If you were to believe the weatherman and unusually I did today, then this part of North West England was just about the only part of the country to be promised long periods of sunshine!
My first stop of the day was Formby Point, where the first couple of hours were spent on a fruitless search for the last remaining Red Squirrels, which although said to be making a slow recovery from the devastating Squirrel Pox Virus, numbers could be as low as 40.
It really is a heartbreaking situation in one of the last remaining 'strongholds' for the species in England and the speed that the disease has spread is frightening.
Here is a photograph I took of a Red at Formby in late March 2008...
On that day, there were dozens of Squirrels seemingly in good health, all around the pine woodland.
I returned in February 2009 and on that cold winter's day the situation looked dire, with notices posted around the site and wardens telling me that no Squirrels had been seen for weeks.
I suppose you have to put your faith in the experts when they say things are improving at Formby, but after visiting the site on a number of occasions in happier times and witnessing the situation twice as it is in the last 12 months, I can't help feeling no small amount of despair at the plight of the Formby Red Squirrel.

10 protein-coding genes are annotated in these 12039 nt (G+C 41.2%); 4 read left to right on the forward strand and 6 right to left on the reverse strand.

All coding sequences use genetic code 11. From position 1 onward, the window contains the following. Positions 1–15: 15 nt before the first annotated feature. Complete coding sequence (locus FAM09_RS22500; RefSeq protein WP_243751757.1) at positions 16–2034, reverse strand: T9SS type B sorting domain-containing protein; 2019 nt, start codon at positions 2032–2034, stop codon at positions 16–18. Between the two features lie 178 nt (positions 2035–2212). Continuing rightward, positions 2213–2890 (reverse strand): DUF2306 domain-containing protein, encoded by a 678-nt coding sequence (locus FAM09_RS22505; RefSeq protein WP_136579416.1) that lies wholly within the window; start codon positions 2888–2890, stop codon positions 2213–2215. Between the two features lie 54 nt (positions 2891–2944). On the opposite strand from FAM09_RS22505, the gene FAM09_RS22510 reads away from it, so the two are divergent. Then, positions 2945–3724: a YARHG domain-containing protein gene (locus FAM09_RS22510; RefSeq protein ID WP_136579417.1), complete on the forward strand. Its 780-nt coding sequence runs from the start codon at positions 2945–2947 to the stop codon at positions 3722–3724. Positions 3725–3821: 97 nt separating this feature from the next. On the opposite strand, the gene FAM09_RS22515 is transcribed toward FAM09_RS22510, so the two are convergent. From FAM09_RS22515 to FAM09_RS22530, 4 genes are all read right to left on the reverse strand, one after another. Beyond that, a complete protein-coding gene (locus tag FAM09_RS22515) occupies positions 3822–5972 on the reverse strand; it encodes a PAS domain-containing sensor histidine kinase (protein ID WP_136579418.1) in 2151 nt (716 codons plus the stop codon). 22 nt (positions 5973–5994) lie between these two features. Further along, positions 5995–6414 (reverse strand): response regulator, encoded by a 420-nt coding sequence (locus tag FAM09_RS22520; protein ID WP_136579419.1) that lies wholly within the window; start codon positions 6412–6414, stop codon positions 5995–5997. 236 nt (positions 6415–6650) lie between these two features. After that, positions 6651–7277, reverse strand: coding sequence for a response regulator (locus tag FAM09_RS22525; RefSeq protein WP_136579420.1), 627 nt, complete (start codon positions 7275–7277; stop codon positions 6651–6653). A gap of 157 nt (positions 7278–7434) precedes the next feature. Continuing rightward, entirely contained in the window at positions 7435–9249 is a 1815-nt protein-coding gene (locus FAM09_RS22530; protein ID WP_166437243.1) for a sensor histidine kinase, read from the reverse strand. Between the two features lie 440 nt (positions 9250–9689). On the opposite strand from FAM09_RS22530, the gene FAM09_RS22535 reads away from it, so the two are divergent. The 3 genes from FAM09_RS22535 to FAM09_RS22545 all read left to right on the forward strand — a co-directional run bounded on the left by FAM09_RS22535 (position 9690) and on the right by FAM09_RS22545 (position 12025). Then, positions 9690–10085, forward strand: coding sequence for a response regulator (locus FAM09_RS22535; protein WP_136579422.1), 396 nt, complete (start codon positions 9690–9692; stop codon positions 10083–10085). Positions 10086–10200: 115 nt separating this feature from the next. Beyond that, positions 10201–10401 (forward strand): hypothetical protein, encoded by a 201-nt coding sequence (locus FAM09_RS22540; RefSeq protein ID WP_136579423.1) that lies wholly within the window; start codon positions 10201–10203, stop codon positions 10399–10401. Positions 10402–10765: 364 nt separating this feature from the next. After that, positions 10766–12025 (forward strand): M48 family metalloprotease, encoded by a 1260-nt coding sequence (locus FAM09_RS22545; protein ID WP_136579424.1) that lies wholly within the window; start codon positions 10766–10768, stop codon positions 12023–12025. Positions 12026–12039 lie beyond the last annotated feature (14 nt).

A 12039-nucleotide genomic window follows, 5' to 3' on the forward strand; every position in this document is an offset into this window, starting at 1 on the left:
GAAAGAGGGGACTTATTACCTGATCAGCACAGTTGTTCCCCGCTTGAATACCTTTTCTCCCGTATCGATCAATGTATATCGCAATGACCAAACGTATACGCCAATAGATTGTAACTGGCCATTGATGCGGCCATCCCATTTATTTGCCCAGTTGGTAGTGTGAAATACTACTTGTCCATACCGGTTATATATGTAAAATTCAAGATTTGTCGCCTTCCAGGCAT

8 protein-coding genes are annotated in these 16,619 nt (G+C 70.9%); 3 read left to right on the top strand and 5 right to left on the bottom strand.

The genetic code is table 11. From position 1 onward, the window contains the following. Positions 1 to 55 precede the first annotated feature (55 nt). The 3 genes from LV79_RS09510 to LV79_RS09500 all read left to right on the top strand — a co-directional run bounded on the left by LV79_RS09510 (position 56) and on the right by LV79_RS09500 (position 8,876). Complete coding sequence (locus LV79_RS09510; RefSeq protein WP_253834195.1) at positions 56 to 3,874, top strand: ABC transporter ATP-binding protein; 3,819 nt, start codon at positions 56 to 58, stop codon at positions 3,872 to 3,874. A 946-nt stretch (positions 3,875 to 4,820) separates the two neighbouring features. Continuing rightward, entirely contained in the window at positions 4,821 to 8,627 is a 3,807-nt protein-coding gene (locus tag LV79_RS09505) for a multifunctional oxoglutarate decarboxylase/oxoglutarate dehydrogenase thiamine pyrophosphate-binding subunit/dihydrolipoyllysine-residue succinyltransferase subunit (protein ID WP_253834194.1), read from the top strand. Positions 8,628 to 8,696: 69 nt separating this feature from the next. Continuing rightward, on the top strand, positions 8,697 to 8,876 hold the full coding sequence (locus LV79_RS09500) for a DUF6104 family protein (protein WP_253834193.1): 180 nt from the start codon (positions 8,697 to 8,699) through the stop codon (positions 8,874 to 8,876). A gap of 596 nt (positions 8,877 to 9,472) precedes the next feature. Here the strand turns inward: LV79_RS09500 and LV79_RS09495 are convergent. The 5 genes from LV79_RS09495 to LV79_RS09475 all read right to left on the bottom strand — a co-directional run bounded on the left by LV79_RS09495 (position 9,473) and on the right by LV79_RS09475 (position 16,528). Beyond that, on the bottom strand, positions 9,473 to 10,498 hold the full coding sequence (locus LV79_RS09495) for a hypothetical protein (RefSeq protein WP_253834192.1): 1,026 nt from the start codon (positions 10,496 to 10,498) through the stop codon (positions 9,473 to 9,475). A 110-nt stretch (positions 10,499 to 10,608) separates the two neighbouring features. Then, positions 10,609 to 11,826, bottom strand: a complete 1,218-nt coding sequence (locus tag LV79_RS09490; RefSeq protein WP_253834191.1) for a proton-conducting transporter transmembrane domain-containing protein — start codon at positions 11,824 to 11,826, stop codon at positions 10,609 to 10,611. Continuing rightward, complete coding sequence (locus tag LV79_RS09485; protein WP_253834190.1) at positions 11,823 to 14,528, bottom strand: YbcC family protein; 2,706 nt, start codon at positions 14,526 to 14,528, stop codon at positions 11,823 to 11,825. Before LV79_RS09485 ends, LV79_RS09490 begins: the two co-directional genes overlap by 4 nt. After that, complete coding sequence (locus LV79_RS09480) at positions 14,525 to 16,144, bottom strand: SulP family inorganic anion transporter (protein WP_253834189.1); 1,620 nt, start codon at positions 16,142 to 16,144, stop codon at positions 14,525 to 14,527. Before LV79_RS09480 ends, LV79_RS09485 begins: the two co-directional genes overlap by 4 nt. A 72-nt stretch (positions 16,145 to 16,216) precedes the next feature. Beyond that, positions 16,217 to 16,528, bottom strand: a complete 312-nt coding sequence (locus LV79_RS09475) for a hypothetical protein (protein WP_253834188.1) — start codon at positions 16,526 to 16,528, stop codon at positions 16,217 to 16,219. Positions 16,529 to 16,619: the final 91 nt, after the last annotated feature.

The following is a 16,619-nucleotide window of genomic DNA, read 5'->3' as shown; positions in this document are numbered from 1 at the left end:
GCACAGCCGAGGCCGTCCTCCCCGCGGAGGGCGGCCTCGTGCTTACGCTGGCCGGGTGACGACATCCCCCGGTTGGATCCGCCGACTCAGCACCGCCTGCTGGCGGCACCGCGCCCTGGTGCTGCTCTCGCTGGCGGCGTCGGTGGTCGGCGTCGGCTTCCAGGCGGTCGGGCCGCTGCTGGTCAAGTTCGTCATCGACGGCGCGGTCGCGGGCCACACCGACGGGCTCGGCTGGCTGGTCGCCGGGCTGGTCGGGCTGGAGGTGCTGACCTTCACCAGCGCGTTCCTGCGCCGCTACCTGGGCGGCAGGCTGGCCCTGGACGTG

My quota of the promised sunshine was used up in the heavily shadowed pine woods at Formby and by the time I had walked the woodland path to the sand dunes and the sea beyond any evidence of clear blue Sky's were long gone!
Coastal bird life was very quiet...Small groups of Oystercatcher and Knot passing overhead looked unremarkable against the dark grey Sky's.
On the shore I was expecting to see Sanderling and Dunlin at least, but had to settle for the odd Herring and Black Headed Gull.I wasn't overly optimistic when I got in the car and headed up the coast to Marshside on the southern tip of the Ribble Estuary.
Marshside is perhaps my favourite RSPB Reserve and has been good to me over the years, but sometimes you just get that feeling that it's not going to be your day...
Large numbers of wildfowl were as usual present at Marshside, but rather frustratingly from a photography point of view the birds seemed to favour the far reaches of the Mere!
Teal and Wigeon were in abundance, but these birds which would be regarded as 'prize spots' at my local patch are as common as Mallards at this time of the Year in this part of the world.
As I've mentioned before, my 'buzz' is to get the photograph and although it was a pleasure to see a distant Merlin 'raise' large flocks of wildfowl far across the Mere, I still left Marshside on a bit of a downer.
When in this part of the country, I usually always visit Martin Mere as well as Marshside...These two great sites are only a few miles apart, but as the grey sky's became heavier, the first drops of rain fell and already very cold from a biting sea breeze, I decided to call it a day.